The Assassin. Not going to pretend that I understood the plot in its finest details, but it’s pretty great. We have a heroine who’s had her life planned for her, and now she is wrestling with a choice. Love how the soundtrack often sticks to almost silence, except for a slow drum strike every few seconds. There’s one long scene that’s we watch – just barely, sometimes – through these gauzy curtains that drift back and forth as the camera pans from A to B and back. It’s one of those moments that gets me fired up about what you can do with movies with a little patience. Rare to see something so reflective yet so lively.
On Michael Mann, Terrence Malick, David Lynch, Wong Kar-wai and Hou Hsiao-hsien, etc.:
The sensualists are bored with dramatic housekeeping. They’re interested in sensations and emotions, occurrences and memories of occurrences. If their films could be said to have a literary voice, it would fall somewhere between third person and first — perhaps as close to first person as the film can get without having the camera directly represent what a character sees.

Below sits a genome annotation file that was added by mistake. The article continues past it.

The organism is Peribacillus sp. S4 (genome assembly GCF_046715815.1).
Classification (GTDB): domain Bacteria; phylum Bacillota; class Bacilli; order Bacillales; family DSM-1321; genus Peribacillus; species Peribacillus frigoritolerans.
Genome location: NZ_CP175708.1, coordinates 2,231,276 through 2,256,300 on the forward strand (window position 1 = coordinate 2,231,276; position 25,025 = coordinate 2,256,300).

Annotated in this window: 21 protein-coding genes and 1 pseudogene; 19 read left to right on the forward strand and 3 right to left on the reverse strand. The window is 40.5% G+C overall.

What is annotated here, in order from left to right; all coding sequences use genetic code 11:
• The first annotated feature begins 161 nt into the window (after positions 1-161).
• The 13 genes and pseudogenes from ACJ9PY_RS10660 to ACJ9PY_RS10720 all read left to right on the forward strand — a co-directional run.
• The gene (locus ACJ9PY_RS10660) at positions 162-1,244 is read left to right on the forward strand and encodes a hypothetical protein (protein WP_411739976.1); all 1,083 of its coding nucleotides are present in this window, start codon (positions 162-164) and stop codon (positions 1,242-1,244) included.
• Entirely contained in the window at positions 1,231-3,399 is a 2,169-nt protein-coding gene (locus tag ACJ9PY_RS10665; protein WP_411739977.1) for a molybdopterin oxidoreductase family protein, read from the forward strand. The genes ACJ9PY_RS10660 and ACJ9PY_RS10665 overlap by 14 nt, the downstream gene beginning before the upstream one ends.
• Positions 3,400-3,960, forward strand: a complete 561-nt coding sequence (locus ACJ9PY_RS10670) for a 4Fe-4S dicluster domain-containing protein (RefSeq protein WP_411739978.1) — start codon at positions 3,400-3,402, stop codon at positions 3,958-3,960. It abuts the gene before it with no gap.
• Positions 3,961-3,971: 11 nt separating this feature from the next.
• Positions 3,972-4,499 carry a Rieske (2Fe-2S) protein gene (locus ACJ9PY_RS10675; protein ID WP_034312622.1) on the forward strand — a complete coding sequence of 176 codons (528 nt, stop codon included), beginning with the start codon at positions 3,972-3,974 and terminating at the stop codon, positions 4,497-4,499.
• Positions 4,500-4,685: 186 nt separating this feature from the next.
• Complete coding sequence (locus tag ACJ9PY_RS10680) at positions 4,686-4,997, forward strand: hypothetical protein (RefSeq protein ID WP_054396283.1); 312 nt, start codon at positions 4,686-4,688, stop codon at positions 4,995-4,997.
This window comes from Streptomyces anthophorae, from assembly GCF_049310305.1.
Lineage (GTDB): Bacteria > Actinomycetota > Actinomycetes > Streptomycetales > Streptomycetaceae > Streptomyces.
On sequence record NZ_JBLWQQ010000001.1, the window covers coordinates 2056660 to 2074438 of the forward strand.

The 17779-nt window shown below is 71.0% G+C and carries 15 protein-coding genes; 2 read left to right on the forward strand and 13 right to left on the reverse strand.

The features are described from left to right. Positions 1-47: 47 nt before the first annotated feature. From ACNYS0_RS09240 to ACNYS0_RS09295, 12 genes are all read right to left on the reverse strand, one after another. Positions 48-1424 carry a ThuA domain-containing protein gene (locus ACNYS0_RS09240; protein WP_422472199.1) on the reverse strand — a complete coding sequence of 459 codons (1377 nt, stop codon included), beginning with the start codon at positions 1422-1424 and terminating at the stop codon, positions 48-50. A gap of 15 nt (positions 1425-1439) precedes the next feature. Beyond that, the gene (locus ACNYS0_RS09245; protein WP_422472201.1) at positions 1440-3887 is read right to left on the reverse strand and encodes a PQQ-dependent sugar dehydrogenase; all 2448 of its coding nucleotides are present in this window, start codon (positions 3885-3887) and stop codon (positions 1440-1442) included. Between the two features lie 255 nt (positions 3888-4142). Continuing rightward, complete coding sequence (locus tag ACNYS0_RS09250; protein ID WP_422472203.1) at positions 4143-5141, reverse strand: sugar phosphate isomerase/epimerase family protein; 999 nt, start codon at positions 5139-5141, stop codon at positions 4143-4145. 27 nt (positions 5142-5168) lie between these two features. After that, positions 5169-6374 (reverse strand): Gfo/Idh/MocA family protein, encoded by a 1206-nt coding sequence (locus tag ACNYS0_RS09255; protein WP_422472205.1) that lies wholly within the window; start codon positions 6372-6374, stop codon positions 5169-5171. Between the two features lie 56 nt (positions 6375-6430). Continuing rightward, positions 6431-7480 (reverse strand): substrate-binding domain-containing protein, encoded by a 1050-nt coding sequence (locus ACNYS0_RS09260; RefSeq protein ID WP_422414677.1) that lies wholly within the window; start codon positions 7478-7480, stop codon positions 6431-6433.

Yet at the same time sensualist directors have a respect for privacy and mystery. They are attuned to tiny fluctuations in mood (the character’s and the scene’s). But they’d rather drink lye than tell you what a character is thinking or feeling – or, God forbid, have a character tell you what he’s thinking or feeling. The point is to inspire associations, realizations, epiphanies — not in the character, although that sometimes happens, but in the moviegoer.
You can tell by watching the sensualists’ films, with their startling cuts, lyrical transitions, off-kilter compositions and judicious use of slow motion as emotional italics, that they believe we experience life not as dramatic arcs or plot points or in-the-moment revelations, but as moments that cohere and define themselves in hindsight — as markers that don’t seem like markers when they happen.
Directors of the Decade No. 9: The sensualists – Salon.com